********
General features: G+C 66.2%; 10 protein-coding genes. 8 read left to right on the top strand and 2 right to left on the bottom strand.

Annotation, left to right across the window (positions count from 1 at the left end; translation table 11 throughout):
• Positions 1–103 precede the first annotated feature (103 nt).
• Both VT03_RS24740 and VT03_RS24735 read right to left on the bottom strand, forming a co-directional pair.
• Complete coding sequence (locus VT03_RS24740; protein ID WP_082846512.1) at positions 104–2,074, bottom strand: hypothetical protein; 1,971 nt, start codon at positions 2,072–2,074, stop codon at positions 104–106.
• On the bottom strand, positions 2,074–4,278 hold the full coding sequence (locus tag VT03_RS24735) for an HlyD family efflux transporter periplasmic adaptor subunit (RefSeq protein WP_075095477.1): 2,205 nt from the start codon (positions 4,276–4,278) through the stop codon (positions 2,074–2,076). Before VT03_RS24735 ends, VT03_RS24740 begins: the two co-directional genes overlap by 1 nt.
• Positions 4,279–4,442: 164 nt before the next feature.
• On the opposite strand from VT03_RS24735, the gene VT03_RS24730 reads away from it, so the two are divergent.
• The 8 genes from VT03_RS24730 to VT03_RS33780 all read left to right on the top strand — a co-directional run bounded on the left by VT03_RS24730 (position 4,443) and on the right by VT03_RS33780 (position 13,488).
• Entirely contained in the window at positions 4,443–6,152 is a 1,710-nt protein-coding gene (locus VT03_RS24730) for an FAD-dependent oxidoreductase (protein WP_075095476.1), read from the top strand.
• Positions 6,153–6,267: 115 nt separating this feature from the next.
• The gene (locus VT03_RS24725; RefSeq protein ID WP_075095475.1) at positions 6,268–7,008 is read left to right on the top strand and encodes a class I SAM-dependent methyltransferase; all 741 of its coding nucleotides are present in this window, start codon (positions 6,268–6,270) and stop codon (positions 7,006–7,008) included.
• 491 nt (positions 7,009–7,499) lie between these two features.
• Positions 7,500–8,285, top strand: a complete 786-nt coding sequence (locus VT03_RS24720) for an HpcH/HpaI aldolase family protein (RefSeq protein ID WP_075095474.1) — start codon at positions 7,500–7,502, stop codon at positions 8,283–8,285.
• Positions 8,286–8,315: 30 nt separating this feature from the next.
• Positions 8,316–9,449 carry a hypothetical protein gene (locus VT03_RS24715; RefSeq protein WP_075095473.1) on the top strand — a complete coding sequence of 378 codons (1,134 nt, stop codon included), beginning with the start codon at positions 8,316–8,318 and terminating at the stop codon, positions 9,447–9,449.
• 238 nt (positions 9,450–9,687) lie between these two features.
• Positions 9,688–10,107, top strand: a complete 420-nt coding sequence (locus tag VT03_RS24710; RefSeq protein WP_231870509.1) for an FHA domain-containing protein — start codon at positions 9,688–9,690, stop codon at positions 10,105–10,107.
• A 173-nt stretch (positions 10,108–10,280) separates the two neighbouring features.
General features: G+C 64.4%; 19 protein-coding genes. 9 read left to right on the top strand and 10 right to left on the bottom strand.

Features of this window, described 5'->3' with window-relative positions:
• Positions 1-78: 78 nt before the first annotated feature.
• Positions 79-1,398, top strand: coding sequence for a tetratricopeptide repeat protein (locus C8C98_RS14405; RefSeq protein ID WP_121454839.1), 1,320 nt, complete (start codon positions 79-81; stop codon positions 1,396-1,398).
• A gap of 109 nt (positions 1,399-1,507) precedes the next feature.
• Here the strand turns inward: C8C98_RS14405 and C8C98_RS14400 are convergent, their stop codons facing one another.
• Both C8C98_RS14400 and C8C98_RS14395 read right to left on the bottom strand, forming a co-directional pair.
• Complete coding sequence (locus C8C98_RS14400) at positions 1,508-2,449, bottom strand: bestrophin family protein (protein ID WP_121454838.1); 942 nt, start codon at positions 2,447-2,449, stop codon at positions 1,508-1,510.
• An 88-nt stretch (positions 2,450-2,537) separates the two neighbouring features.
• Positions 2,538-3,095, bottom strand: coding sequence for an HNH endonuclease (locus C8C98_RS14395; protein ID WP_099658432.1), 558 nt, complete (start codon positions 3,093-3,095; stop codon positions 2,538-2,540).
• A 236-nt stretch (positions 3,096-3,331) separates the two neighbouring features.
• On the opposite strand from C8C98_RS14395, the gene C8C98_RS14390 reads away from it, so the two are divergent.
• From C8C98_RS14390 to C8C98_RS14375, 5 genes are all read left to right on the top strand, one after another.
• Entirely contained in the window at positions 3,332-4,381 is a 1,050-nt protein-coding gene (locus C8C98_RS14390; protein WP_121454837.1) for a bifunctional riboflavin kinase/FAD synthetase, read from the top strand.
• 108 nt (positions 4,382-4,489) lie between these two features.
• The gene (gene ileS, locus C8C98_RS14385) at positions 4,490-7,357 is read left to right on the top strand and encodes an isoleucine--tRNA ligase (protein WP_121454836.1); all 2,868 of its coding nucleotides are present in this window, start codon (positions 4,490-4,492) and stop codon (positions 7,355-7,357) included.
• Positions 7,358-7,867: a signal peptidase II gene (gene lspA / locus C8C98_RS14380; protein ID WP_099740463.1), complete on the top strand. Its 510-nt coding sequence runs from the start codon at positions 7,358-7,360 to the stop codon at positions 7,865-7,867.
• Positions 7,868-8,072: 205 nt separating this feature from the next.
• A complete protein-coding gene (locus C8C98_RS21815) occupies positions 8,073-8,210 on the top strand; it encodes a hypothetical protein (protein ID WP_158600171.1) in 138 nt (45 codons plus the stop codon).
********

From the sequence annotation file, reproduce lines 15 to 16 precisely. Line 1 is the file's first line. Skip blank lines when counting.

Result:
• Positions 8,286–8,315: 30 nt separating this feature from the next.
• Positions 8,316–9,449 carry a hypothetical protein gene (locus VT03_RS24715; RefSeq protein WP_075095473.1) on the top strand — a complete coding sequence of 378 codons (1,134 nt, stop codon included), beginning with the start codon at positions 8,316–8,318 and terminating at the stop codon, positions 9,447–9,449.